Wednesday, April 16, 2014
'Chicklets, our business'BY AINSWORTH MORRIS Career & Education writer firstname.lastname@example.org
STARTING a business in the Caribbean has been a long time in coming for Alexx Antaeus, the Greek national at the helm of Isle Chix Limited.
In 2009, when he flew to Jamaica intent on saving a failing relationship with a former girlfriend, he brought along his business ideas and began his search for the perfect venture.
He hit on it with poultry farming. A few months after arriving on the island, he registered Isle Chix Limited — a poultry production and processing facility, which began operations in June 2010.
"It all started with 1,000 chickens at our previous small farm in Sandy Bay. My vision was to provide niche poultry products like chicken, all natural Jamaican cornish-style hens, quail and ostrich for the domestic and the international market," Antaeus told the Jamaica Observer in a recent interview.
The primary focus then was to produce chickens, however, with high operational costs and two major poultry competitors, Antaeus changed tactics. He downsized his chicken production in favour of increasing his production of chicklets.
"My goal is to hit a different market than Best Dressed and CB Chicken. I was losing money then [from producing chickens on a large scale]. With the high costs involved and my major competitors, I had to find a new way to compete in the market, and investing in chicklets was that new and creative alternative," said the business man, who refers to Jamaica as the island of "eternal summer".
Antaeus insists that his chicklets, which weigh about one and a half pounds, are ideal for the Jamaican market.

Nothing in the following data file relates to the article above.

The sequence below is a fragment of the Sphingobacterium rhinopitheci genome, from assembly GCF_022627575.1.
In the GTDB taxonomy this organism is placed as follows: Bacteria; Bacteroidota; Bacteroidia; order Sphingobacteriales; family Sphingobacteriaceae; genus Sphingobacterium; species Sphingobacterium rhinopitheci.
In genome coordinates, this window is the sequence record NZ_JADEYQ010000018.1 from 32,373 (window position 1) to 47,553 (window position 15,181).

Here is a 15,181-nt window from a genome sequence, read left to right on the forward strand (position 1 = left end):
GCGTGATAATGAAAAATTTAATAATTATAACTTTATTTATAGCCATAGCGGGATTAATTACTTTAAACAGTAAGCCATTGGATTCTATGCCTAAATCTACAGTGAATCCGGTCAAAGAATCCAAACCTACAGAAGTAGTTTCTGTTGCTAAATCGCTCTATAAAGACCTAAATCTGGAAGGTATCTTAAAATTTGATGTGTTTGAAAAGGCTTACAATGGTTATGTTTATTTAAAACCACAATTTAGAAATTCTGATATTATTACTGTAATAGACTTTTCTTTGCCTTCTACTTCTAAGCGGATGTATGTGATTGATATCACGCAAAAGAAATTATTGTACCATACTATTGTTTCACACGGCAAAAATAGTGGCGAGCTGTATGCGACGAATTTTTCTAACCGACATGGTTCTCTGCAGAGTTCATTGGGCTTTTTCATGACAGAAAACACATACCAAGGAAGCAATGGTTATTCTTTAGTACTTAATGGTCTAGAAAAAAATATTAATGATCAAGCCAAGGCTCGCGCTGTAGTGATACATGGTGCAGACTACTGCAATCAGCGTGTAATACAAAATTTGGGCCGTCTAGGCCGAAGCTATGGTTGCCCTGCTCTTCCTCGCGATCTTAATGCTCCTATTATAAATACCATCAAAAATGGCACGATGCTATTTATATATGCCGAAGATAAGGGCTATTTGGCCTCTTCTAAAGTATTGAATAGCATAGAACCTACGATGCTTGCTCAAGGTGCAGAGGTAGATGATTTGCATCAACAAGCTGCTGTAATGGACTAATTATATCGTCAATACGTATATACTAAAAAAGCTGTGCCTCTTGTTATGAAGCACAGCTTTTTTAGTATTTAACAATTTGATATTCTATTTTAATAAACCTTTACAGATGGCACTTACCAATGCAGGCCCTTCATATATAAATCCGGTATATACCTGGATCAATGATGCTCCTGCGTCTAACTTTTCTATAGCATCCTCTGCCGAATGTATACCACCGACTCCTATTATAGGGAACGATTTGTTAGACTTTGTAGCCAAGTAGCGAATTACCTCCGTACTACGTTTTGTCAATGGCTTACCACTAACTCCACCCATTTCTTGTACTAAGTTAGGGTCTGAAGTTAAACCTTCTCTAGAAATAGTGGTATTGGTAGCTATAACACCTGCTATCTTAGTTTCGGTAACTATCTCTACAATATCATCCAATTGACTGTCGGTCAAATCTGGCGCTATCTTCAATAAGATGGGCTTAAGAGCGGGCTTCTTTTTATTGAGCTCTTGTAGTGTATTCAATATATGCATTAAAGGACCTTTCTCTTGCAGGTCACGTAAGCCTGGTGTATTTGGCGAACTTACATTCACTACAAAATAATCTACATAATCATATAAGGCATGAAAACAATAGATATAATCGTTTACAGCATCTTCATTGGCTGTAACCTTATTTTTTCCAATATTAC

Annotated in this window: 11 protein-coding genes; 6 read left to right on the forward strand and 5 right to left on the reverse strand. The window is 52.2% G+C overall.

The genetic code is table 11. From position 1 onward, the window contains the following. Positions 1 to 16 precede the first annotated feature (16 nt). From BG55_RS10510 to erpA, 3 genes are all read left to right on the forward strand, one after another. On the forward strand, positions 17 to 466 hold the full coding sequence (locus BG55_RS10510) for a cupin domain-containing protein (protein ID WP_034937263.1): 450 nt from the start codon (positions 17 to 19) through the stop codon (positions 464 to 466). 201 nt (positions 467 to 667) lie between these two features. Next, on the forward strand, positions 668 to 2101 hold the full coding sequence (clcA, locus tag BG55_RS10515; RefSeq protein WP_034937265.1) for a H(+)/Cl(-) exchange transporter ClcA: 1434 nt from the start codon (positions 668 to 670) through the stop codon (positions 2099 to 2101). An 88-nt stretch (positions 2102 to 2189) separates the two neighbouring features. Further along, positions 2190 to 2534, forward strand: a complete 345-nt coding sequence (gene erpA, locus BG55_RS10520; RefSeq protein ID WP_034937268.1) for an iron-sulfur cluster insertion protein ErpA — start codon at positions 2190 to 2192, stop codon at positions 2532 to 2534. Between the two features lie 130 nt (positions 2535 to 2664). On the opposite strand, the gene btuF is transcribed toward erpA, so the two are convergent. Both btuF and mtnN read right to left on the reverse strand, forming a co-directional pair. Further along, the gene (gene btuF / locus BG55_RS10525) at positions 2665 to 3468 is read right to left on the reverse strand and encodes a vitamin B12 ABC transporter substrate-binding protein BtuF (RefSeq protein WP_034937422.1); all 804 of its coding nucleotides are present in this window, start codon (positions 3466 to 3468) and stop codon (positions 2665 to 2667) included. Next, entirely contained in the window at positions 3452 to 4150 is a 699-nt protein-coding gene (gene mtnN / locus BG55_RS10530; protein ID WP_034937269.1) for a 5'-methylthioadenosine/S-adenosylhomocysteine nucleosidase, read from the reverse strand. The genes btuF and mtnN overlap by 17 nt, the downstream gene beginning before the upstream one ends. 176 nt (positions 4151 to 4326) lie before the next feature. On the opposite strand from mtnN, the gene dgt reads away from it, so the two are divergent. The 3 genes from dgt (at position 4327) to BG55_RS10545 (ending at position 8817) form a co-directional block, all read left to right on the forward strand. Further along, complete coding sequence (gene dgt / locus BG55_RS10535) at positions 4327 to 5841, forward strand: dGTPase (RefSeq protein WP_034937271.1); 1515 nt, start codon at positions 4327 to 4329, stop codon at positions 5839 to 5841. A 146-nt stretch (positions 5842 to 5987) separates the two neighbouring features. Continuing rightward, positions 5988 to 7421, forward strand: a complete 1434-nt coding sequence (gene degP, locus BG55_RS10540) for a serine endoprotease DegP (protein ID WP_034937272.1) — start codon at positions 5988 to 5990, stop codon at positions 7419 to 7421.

"Our chicklets are easier to cook than the average chicken; matter of fact, they are best to be cooked. Our birds are raised in
an all-natural air-flowing environment. They take about half the time to cook than [normal size] chickens do, they have less fat and each part of the chicken can be served on one plate," he told Career & Education.
The investment in chicklets, he said, is not one he has come to regret.
"It's an amazing feeling to watch day-old chicks grow healthy and become a clean, inexpensive source of protein for consumers," Antaeus said, noting that he currently has a flock of about 40,000 birds.
But setting up and running a business, he admitted, is no easy feat. Antaeus, who also produces music through his New York-based business called Monom Productions, said it takes research, time, and capital, in addition to a great team of workers and business partners who believe in the product.
"It took a lot of research to develop the proper ways of raising, feeding and processing them," he said, referencing his own business. "We have had to deal with theft, both internal and external, and other elements. Operating old-style chicken coops with open sides is great for the natural growth of the birds, but poses many challenges due to moisture and heat."
Still, he persists. In the next two months, the company is to launch their smoked, pre-cooked All Natural Jamaican Cornish-style hens product.
Isle Chix currently supplies several Corporate Area supermarkets, restaurants and hotels with their chicklets.
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